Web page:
It is not necessary for the coercion to be applied by the parties or by the contracting parties. It may be exercised on the next of kin of the contracting parties such as the son, wife, mother and may be exercised by the foreigner of whom the party is aware. Errors provisions are dealt with in three sections of the Indian Contract Act (sections 21,22 and 23). If the parties` error does not refute the approval, but only misleads the parties, Section 20 of the Indian Contracts Act applies. It says, « If both parties to an agreement are in a factual error essential to the agreement, the agreement is non-applicable. » The concept of free consent is very important in contract law and forms the basis of contract drafting. However, it becomes difficult to prove consent in most cases and appropriate review is therefore necessary. It is important that there be a meeting of minds, that is, that both sides must agree in the same way on the same thing. Only then will the agreement be respected. To obtain informed consent, it is essential to embody will, information and understanding. In order to exercise its own free will, there must be no undue influence or coercion.
Coercion occurs when a person threatens to do something to harm the other party or his property, if no consent is given. In order for a valid contract to be maintained, it is essential to guarantee the free consent of the parties. There is a concept of a consensual addem that implies that the parties who conclude the treaty must mean the same thing in the same sense. The agreement on contractual terms between the two parties should be on the same subject and on the same basis. The whole structure of contract law is based on the notion of consent placed on the highest base during each agreement. To validate the formation of contracts, the main element would be the obtaining of an authentic and free agreement of the parties. The mere acquisition of consent is therefore not sufficient, but consent must be obtained freely and voluntarily. For example, a lawyer told the complainant that his firm was worth $2,000 a year. The representation was true when it was made, but six months later, its value diminishes due to the serious illness of the accused.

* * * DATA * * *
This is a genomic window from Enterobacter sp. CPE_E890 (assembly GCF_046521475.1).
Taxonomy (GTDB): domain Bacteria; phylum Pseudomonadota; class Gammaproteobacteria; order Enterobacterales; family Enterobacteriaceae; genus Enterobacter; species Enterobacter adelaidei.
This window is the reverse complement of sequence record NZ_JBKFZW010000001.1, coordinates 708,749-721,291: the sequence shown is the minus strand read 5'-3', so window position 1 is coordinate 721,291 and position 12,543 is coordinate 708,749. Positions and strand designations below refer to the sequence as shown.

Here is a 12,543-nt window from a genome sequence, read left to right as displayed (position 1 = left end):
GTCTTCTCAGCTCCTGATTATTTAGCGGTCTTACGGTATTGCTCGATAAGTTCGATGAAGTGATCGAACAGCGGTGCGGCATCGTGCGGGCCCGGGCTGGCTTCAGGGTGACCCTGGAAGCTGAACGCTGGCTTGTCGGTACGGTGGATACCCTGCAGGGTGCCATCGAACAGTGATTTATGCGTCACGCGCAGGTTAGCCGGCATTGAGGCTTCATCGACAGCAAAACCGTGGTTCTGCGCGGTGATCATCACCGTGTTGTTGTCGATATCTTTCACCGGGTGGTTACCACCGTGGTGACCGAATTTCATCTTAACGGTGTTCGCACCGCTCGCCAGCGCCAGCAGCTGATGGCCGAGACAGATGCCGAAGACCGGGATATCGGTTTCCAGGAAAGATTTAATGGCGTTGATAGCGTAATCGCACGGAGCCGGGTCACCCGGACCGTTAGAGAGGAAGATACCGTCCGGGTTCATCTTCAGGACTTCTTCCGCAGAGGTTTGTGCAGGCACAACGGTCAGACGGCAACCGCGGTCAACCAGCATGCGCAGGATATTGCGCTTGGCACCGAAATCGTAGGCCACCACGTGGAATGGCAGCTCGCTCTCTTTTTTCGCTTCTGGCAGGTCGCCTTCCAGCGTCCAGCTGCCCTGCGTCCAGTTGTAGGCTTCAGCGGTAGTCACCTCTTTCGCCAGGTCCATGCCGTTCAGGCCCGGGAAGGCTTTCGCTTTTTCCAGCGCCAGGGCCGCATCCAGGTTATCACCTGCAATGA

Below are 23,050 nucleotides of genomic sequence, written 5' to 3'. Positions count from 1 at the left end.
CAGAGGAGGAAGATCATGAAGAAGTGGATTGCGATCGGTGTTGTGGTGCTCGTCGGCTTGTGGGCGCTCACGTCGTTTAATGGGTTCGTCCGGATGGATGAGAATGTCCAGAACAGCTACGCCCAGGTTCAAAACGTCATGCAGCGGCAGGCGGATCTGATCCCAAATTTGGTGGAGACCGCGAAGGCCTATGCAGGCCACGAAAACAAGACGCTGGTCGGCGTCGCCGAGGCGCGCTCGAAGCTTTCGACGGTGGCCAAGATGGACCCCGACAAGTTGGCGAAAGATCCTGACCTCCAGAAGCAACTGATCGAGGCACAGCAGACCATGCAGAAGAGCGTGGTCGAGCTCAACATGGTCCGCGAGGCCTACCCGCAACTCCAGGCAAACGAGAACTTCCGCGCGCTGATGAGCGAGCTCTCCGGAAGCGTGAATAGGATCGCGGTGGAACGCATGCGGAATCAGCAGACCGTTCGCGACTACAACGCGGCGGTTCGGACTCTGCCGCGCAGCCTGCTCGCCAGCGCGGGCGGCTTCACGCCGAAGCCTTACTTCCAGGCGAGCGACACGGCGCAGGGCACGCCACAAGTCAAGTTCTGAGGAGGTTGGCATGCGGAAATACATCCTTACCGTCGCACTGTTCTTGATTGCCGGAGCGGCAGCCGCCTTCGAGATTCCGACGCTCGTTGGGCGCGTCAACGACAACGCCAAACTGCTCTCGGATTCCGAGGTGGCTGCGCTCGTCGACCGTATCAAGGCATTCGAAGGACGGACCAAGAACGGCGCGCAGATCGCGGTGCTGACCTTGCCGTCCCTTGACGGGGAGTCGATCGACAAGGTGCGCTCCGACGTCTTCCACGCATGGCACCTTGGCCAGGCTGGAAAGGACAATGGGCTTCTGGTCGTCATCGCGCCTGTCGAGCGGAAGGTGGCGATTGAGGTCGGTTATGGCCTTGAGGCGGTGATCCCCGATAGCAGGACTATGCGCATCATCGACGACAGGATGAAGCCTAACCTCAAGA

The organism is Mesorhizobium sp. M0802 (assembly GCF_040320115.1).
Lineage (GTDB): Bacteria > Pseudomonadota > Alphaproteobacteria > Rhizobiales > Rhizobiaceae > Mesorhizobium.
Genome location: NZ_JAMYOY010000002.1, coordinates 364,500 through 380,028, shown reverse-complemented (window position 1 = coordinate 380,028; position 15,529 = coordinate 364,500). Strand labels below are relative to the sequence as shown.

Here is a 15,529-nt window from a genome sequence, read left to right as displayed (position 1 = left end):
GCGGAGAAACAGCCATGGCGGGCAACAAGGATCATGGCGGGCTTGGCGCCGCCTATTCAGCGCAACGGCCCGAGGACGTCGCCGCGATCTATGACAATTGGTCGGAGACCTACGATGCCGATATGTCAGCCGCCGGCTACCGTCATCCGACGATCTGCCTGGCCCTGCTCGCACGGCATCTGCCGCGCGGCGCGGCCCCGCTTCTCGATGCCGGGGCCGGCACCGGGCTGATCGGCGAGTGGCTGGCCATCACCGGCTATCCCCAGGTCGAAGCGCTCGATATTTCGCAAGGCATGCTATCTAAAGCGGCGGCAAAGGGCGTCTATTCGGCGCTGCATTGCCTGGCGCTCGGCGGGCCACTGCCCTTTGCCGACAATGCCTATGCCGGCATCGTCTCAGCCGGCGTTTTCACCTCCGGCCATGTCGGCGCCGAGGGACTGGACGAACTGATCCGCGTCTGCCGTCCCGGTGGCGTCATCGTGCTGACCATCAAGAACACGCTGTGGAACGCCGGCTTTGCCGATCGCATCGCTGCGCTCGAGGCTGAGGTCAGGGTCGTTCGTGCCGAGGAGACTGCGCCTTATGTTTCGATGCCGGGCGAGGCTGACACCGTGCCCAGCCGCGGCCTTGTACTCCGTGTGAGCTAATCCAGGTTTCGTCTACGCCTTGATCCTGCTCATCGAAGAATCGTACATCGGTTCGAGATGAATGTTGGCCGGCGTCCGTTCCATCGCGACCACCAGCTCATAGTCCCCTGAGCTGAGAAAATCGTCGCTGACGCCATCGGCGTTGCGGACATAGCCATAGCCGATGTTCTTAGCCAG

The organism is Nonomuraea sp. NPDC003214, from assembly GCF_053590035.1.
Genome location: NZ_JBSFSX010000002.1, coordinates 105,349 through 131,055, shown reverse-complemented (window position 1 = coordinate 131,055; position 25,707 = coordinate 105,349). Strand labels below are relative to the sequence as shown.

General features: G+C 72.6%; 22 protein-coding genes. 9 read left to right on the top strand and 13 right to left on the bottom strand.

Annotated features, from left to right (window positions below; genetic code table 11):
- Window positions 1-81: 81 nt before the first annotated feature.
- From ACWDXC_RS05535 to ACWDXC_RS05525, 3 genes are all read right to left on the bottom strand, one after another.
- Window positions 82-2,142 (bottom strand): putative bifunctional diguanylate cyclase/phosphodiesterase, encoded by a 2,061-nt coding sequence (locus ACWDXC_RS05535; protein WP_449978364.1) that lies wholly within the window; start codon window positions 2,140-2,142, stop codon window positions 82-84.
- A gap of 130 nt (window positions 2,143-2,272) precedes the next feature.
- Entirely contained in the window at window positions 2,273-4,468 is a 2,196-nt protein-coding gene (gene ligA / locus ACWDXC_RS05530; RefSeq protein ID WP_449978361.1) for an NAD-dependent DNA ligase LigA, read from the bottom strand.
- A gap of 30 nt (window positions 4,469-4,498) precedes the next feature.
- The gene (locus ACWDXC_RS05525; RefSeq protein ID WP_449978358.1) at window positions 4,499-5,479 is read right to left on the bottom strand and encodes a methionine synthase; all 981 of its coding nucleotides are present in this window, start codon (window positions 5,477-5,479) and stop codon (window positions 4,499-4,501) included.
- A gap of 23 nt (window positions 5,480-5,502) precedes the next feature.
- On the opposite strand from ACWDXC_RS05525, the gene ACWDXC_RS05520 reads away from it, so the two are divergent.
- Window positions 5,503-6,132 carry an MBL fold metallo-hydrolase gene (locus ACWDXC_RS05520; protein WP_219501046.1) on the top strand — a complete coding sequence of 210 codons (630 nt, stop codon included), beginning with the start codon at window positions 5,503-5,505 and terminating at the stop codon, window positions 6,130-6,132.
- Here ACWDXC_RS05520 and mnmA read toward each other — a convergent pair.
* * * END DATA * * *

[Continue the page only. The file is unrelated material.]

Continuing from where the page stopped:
Here, the accused is required to disclose his loss of value after six months due to his illness. How to influence consent is discussed and, in the event of coercion, inappropriate influence, fraud and misrepresentation, the contract tends to be damaged at the injured party`s choice. However, in the event of an error, the parties can only avoid the contract if there is a bilateral error by the party regarding the important facts of the agreement or if there is a problem with knowledge of foreign law. For example, if `A` Rupee gives 1000 to `B` to kill `C`. There is an agreement between the parties, but no contract, because it is illegal. Therefore, an agreement is a contract only if it meets the requirements set out in Section 10. In this case, an elderly and uneducated woman gave a significant financial advantage to her supervisor without value consideration, and it was found that an inappropriate influence had been exerted. The burden of proof lay with the administrator to show that it was a bonafide transaction and that no undue influence had been exerted. If the consent of the parties to an agreement is due to coercion, inappropriate influence, fraud and/or misrepresentation, the agreement is, at the party`s choice, whose agreement has been caused. (5) Any such act or omission, which the law expressly refers to as fraud.
Section 14 of the Indian Contract Act provides the negative definition of free consent.